Last year on Twitter, Yoko Ono asked the question: Who will win the World Cup? Her answer being, ‘the child who believes in a peaceful world.’

I can never muster up any enthusiasm for football nowadays and haven’t watched a single game but would guess if this child had been in Scotland’s qualifying group, the probability is that Scotland would taken an early lead, before being pegged back immediately and eventually beaten by a last-gasp free kick into the corner of the Hampden net.

It’s just been announced that the next World Cup in Qatar will be played in November/December of 2022 and I’d guess Scotland will once again fail to qualify for this.

You may say I’m a dreamer but I would actually like if the Scottish footballing authorities declared they were refusing to even take part in any qualifying campaign for this corrupt event.

A line has to drawn somewhere and I’d draw it at staging football’s biggest tournament in a undemocratic land where where gay sex is punishable by jail, the stoning of women is legal and where hundreds of migrant workers drop dead each year as they work on construction projects including the building of new stadiums to host the World Cup.

Back in 1977, the SFA were invited to play a friendly as part of a South American tour at the National Stadium in the Chilean capital of Santiago. Four years earlier the country’s dictator General Pinochet had rounded up scores of innocent Chileans for the purpose of brutally torturing and killing them in the very same stadium. Despite this, Scotland’s footballing blazers agreed to the invitation, the resulting match being dubbed the ‘match of shame’.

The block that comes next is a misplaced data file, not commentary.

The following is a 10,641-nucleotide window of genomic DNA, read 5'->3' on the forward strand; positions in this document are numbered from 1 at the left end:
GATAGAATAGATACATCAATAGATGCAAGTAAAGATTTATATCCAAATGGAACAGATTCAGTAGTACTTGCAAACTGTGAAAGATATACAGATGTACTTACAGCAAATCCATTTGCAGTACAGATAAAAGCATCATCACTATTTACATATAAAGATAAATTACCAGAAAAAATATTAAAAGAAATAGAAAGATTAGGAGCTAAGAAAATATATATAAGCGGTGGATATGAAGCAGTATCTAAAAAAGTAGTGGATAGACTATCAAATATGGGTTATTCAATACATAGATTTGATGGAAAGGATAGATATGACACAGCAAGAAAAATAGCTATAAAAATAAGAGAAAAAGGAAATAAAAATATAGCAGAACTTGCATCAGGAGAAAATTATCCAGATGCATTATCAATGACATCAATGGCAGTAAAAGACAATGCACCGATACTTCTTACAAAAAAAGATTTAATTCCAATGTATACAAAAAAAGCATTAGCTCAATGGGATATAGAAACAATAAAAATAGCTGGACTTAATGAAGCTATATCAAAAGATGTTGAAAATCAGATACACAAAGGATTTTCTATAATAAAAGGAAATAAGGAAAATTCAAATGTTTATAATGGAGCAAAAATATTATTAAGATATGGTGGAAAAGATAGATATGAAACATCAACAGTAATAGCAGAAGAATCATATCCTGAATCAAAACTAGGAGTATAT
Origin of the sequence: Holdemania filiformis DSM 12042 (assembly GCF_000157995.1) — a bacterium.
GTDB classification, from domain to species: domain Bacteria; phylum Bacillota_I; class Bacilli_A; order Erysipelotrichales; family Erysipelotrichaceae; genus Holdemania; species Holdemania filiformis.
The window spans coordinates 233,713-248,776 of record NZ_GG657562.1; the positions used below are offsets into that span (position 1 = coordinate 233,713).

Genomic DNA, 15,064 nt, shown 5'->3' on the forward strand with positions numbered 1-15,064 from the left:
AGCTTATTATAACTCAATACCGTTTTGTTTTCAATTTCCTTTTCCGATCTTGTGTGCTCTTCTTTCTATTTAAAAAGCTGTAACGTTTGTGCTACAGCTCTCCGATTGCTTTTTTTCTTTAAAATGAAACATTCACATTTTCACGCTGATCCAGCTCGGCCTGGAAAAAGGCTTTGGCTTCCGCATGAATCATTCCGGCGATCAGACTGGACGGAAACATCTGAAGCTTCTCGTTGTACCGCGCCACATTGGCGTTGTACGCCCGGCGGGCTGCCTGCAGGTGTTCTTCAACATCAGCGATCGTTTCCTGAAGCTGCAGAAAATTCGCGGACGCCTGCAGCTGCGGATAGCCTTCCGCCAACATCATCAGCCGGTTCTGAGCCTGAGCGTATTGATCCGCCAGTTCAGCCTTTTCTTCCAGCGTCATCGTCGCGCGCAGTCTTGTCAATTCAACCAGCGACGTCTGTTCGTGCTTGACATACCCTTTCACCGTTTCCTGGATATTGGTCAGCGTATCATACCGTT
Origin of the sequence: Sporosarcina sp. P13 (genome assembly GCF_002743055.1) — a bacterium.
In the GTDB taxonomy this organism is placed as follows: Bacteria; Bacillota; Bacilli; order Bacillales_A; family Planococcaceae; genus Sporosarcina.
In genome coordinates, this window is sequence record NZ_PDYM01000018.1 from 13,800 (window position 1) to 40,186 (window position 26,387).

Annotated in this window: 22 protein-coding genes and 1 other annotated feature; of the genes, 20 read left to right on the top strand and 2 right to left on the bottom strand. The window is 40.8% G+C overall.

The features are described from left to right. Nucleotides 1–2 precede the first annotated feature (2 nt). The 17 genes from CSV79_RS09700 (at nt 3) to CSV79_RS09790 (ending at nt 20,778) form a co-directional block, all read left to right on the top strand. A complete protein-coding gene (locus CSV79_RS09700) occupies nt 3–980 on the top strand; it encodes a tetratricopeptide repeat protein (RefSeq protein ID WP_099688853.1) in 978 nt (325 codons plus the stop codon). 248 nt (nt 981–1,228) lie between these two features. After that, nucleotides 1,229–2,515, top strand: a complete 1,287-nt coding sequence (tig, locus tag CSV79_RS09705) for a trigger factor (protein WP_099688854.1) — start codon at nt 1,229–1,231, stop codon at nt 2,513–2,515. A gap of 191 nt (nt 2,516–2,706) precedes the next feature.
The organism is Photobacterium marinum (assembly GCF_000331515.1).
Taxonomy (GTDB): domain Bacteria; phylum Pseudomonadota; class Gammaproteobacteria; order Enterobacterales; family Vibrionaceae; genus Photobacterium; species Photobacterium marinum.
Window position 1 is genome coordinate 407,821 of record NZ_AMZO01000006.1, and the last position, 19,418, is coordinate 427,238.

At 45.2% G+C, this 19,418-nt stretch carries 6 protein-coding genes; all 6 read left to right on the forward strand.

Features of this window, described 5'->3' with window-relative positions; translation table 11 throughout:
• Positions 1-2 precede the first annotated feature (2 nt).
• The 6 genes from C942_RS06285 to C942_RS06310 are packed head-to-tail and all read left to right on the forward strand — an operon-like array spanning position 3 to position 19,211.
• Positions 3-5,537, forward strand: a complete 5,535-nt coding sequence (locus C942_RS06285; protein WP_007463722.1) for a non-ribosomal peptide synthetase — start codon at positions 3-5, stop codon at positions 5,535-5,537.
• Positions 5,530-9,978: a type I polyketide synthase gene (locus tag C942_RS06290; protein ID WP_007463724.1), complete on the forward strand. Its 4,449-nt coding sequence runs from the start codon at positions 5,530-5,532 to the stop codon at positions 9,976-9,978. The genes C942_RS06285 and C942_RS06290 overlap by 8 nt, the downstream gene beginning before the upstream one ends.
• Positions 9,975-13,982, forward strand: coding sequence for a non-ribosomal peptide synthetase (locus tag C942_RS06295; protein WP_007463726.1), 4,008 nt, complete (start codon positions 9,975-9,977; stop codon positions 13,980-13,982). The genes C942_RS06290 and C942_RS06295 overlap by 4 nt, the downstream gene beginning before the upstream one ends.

The chances of the SFA doing the right thing this time around?

About the same as making money from Yoko Ono’s football tips.

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Anyway, so what have I been up to while half the world has been glued to the coverage of the current World Cup?

Well, watching a lot of Italian cinema has taken up a big chunk of my time. Since the war, Italy has given the world a succession of critically adored directors like Pasolini, Antonioni and Visconti. They’ve also produced some of the planet’s best genre movies, especially in the wake of Sergio Leone’s A Fistful of Dollars, which ushered in a mad period when Italy was making more westerns than Hollywood.

After the success of Sergio Corbucci’s classic Django, there was maybe even a time when there were more spaghetti westerns with the name Django in the title being made than Hollywood westerns, most only based loosely on the coffin-dragging drifter of the original. Django Shoots First; Don’t Wait, Django! Shoot!; Django Kills Slowly; Django the Bastard and Viva! Django. I could go on. And on.

I’m guessing Italian film copyright law wasn’t stringently enforced back in the day.

Lee Scratch Perry was obviously a fan and here he is with The Upsetters on one of the most irresistible slices of ska ever recorded, The Return of Django:

Bizarrely enough the only official Django sequel came out in 1987, long after the Italian western craze had petered out, although a few years ago it was reported that we might yet see Franco Nero return again as Django,  with speculation surfacing about the actor reprising his iconic role for a third and final time in a movie taking place around fifty years after the events of the original.

Of course, Nero did also turn up in Tarantino’s Django Unchained for a cameo where he asks Jamie Foxx’s Django his name and asks if he can spell it.

‘D.J.A.N.G.O. The D is silent.’

From Django Unchained (but originally used on His Name Was King in 1971), this is Luis Bacalov & Edda Dell’Orso:

For more on Qatar, and the Independent newspaper’s campaign against modern day slavery, click here.